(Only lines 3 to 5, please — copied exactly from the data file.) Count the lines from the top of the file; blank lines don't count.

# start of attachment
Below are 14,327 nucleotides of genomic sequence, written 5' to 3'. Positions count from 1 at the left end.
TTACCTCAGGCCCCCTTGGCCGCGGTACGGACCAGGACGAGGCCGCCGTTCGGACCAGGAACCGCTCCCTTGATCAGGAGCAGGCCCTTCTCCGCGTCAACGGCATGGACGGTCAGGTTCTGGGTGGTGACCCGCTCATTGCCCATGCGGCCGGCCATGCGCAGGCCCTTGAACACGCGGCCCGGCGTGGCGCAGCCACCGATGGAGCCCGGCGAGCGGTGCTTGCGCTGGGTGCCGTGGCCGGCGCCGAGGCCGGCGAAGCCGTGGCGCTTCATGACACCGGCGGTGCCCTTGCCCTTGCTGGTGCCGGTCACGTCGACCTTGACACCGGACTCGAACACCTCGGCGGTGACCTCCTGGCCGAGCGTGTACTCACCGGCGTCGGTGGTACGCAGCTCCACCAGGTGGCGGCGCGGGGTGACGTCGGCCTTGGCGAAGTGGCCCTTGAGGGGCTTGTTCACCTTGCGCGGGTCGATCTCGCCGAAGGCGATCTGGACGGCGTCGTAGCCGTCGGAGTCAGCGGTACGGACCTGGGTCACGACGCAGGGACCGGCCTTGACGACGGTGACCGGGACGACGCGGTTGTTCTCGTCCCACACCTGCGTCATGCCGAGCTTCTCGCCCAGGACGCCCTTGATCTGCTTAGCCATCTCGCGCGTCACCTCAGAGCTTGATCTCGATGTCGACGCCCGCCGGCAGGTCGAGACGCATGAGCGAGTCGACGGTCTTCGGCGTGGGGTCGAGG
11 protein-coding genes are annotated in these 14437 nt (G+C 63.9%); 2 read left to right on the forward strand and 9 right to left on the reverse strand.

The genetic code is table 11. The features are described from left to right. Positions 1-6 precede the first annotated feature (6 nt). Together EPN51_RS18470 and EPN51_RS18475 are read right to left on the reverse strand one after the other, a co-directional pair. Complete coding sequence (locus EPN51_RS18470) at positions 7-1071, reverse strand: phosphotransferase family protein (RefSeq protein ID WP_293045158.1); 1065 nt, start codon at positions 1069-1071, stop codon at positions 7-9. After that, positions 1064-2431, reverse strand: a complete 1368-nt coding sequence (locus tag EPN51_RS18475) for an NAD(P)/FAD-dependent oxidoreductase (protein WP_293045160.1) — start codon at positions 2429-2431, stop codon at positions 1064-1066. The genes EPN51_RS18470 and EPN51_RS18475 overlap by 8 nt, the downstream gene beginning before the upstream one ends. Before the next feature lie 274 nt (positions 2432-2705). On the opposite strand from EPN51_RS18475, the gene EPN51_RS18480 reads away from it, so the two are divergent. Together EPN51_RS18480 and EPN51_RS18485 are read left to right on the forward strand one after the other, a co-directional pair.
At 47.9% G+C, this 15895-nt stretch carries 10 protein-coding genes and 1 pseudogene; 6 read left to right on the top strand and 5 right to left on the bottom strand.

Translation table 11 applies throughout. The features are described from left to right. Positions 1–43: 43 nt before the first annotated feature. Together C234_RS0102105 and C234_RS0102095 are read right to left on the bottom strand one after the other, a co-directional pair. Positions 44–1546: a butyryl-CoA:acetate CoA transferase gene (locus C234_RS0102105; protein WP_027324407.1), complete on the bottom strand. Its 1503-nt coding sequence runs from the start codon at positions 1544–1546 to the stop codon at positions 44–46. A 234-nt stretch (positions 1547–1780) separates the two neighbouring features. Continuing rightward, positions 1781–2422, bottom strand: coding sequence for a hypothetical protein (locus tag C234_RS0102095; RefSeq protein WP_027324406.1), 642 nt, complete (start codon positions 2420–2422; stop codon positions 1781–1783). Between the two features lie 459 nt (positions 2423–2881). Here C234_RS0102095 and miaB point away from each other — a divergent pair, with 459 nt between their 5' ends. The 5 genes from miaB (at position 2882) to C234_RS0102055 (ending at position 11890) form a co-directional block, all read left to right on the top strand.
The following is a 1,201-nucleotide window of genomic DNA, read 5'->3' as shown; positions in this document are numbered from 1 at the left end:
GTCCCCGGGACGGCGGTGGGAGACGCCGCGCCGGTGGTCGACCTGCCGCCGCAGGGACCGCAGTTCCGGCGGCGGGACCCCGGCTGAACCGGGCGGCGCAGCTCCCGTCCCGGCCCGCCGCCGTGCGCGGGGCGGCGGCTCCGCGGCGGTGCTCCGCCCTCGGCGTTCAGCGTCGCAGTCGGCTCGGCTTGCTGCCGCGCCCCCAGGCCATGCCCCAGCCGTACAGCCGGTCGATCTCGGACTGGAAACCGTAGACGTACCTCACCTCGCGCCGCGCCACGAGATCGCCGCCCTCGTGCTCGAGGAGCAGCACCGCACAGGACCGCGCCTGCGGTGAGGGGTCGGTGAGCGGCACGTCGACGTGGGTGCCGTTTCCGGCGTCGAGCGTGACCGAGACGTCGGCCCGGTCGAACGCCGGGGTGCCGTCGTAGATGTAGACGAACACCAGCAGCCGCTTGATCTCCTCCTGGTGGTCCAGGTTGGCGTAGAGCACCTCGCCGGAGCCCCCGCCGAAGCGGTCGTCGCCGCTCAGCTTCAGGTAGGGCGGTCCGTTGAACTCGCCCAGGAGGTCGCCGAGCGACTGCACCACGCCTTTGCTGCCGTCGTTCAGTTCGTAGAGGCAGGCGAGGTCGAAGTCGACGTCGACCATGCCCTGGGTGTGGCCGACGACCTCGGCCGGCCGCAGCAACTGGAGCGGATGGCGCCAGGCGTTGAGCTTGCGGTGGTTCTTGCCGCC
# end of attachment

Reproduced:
11 protein-coding genes are annotated in these 14437 nt (G+C 63.9%); 2 read left to right on the forward strand and 9 right to left on the reverse strand.

The genetic code is table 11. The features are described from left to right. Positions 1-6 precede the first annotated feature (6 nt). Together EPN51_RS18470 and EPN51_RS18475 are read right to left on the reverse strand one after the other, a co-directional pair. Complete coding sequence (locus EPN51_RS18470) at positions 7-1071, reverse strand: phosphotransferase family protein (RefSeq protein ID WP_293045158.1); 1065 nt, start codon at positions 1069-1071, stop codon at positions 7-9. After that, positions 1064-2431, reverse strand: a complete 1368-nt coding sequence (locus tag EPN51_RS18475) for an NAD(P)/FAD-dependent oxidoreductase (protein WP_293045160.1) — start codon at positions 2429-2431, stop codon at positions 1064-1066. The genes EPN51_RS18470 and EPN51_RS18475 overlap by 8 nt, the downstream gene beginning before the upstream one ends. Before the next feature lie 274 nt (positions 2432-2705). On the opposite strand from EPN51_RS18475, the gene EPN51_RS18480 reads away from it, so the two are divergent. Together EPN51_RS18480 and EPN51_RS18485 are read left to right on the forward strand one after the other, a co-directional pair.
At 47.9% G+C, this 15895-nt stretch carries 10 protein-coding genes and 1 pseudogene; 6 read left to right on the top strand and 5 right to left on the bottom strand.